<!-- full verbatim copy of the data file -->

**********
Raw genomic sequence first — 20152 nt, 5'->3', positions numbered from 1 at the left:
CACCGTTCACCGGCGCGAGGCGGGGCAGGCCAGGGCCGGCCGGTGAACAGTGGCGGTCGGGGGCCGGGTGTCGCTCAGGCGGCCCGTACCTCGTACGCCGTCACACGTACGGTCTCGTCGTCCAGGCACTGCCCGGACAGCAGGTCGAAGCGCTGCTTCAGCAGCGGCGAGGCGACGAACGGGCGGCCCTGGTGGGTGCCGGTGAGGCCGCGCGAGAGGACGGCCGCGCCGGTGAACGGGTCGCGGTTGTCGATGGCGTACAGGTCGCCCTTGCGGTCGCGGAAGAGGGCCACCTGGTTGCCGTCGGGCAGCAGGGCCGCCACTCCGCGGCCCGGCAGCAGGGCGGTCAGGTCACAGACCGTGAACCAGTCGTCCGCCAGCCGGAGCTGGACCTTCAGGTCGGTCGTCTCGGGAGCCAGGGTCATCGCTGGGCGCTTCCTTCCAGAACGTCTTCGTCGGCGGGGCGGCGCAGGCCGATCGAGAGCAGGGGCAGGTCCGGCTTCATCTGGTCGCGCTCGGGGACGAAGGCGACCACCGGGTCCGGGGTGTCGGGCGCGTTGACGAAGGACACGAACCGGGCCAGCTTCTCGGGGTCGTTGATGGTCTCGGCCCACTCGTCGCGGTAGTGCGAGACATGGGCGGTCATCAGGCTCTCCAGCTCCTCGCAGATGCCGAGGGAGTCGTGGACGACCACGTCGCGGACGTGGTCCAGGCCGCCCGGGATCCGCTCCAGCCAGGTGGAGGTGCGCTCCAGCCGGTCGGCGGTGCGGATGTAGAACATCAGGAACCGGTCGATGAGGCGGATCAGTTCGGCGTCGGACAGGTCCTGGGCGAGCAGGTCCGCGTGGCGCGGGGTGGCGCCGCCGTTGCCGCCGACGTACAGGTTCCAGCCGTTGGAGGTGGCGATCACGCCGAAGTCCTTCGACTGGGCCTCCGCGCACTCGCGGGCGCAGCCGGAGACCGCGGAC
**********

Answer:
Raw genomic sequence first — 20152 nt, 5'->3', positions numbered from 1 at the left:
CACCGTTCACCGGCGCGAGGCGGGGCAGGCCAGGGCCGGCCGGTGAACAGTGGCGGTCGGGGGCCGGGTGTCGCTCAGGCGGCCCGTACCTCGTACGCCGTCACACGTACGGTCTCGTCGTCCAGGCACTGCCCGGACAGCAGGTCGAAGCGCTGCTTCAGCAGCGGCGAGGCGACGAACGGGCGGCCCTGGTGGGTGCCGGTGAGGCCGCGCGAGAGGACGGCCGCGCCGGTGAACGGGTCGCGGTTGTCGATGGCGTACAGGTCGCCCTTGCGGTCGCGGAAGAGGGCCACCTGGTTGCCGTCGGGCAGCAGGGCCGCCACTCCGCGGCCCGGCAGCAGGGCGGTCAGGTCACAGACCGTGAACCAGTCGTCCGCCAGCCGGAGCTGGACCTTCAGGTCGGTCGTCTCGGGAGCCAGGGTCATCGCTGGGCGCTTCCTTCCAGAACGTCTTCGTCGGCGGGGCGGCGCAGGCCGATCGAGAGCAGGGGCAGGTCCGGCTTCATCTGGTCGCGCTCGGGGACGAAGGCGACCACCGGGTCCGGGGTGTCGGGCGCGTTGACGAAGGACACGAACCGGGCCAGCTTCTCGGGGTCGTTGATGGTCTCGGCCCACTCGTCGCGGTAGTGCGAGACATGGGCGGTCATCAGGCTCTCCAGCTCCTCGCAGATGCCGAGGGAGTCGTGGACGACCACGTCGCGGACGTGGTCCAGGCCGCCCGGGATCCGCTCCAGCCAGGTGGAGGTGCGCTCCAGCCGGTCGGCGGTGCGGATGTAGAACATCAGGAACCGGTCGATGAGGCGGATCAGTTCGGCGTCGGACAGGTCCTGGGCGAGCAGGTCCGCGTGGCGCGGGGTGGCGCCGCCGTTGCCGCCGACGTACAGGTTCCAGCCGTTGGAGGTGGCGATCACGCCGAAGTCCTTCGACTGGGCCTCCGCGCACTCGCGGGCGCAGCCGGAGACCGCGGAC